The Rise Of The Chief Content Officer: The Next Hot Job Of The Decade

Raygun Rocketship SF - The Rise Of The Chief Content Officer

Every year I tend to discover one significant thing that fish-slaps me in the face based on some sort of experience. This year, it's the realization of the next high demand job of the decade: Chief Content Officer.

You know how computer science and software engineering jobs have become all the rage over the past 10 years? I predict that any job that has to do with creating content online is going to blow UP in 2021 and beyond.

For those of you still in college, take as many classes on web development, creative writing, and online marketing as possible. For others who are looking to switch careers, now is the time to build your resume and take the leap if you like this field.

The most senior of these content-related jobs is Chief Content Officer. It is followed by Director Of Content And SEO. Then the Director Of Engagement And Social Media.

Chief Content Officer In The Making

From 2014 to 2015, I was involved in developing a content marketing strategy for a financial technology company. I've edited, written, sourced, curated, SEO optimized, and help grow the company's brand online through their blog and social media channels. Brand awareness has gone up, marketing costs per result has gone down, and lead generation has grown. Such a job is slowly beginning to pop up all over the place.

A company can no longer just have a website to do business. A company must also have a coherent and effective content marketing strategy. Every single startup or established firm will be hiring a Chief Content Officer or Director Of Content soon enough.

This bodes well for struggling journalists or editors of traditional media companies who have been hollowed out due to the desecration of offline content consumption. The natural path is for senior management to hire such journalists and editors due to their pedigree.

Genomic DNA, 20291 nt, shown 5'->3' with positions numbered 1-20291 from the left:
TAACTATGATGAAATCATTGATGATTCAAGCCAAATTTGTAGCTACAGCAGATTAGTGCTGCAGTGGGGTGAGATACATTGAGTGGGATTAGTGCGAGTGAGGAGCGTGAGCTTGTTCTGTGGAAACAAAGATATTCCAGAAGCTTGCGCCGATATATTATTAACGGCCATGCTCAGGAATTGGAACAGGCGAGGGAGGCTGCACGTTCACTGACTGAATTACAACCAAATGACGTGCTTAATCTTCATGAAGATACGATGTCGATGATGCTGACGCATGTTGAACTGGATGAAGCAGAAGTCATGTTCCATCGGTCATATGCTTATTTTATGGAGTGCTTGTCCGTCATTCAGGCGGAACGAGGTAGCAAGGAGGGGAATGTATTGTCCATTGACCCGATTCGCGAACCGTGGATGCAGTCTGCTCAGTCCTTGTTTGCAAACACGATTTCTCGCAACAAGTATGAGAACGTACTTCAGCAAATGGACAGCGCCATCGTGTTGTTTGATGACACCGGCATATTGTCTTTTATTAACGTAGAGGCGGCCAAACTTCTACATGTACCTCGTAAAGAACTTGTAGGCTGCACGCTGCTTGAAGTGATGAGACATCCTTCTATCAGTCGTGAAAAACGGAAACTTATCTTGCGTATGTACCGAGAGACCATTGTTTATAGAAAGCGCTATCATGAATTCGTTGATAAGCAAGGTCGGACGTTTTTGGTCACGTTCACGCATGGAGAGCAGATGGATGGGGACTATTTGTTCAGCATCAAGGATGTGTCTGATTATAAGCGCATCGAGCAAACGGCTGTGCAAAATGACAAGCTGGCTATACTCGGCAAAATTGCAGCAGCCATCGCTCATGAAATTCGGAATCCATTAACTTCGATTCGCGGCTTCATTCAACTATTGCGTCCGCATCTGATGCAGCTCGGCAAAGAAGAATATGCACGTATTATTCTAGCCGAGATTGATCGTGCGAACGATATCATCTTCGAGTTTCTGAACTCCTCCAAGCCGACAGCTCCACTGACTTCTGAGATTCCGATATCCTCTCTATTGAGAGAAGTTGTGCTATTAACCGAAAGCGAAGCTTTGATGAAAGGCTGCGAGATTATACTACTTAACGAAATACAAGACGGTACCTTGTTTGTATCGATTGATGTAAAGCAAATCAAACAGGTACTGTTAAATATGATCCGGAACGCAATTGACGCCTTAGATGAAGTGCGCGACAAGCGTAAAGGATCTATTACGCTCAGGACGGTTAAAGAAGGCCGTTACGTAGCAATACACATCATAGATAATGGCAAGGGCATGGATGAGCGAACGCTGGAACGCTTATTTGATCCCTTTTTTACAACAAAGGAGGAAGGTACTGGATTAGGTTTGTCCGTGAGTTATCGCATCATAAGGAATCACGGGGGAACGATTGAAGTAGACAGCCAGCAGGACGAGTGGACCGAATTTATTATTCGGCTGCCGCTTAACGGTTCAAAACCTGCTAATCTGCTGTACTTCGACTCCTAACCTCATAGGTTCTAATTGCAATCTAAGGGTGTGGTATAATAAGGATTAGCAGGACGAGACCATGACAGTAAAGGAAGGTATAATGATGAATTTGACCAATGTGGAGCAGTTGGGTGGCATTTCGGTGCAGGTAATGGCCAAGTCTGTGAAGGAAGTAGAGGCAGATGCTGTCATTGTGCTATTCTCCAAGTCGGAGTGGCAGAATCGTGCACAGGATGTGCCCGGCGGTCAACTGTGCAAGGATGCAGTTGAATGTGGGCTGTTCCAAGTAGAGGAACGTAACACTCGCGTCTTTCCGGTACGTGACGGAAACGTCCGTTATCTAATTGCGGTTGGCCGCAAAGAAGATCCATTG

But I argue there is someone even better to fill the CCO role: the pro blogger who has organically built a brand from the ground up and displays the combination of creativity plus business savviness.

In 2020, the financial technology company I was consulting for, Personal Capital, ended up getting bought by Empower Media for 4X more than it was worth back in 2014. I'm absolutely sure the Chief Content Officer position had a lot to do with the company's success.

Why Hiring A Blogger As A Chief Content Officer Is Wise

As a consultant who provides online media advice to startups, whenever a CEO asks me what criteria they should consider when hiring for a content-related job I tell them something like this:

You must differentiate what the person has built vs. what the company s/he worked for has already built. In other words, was the person an integral part of the creation and growth of the content? Or did the person simply join an already fast-growing or established company that will continue to thrive with or without the person?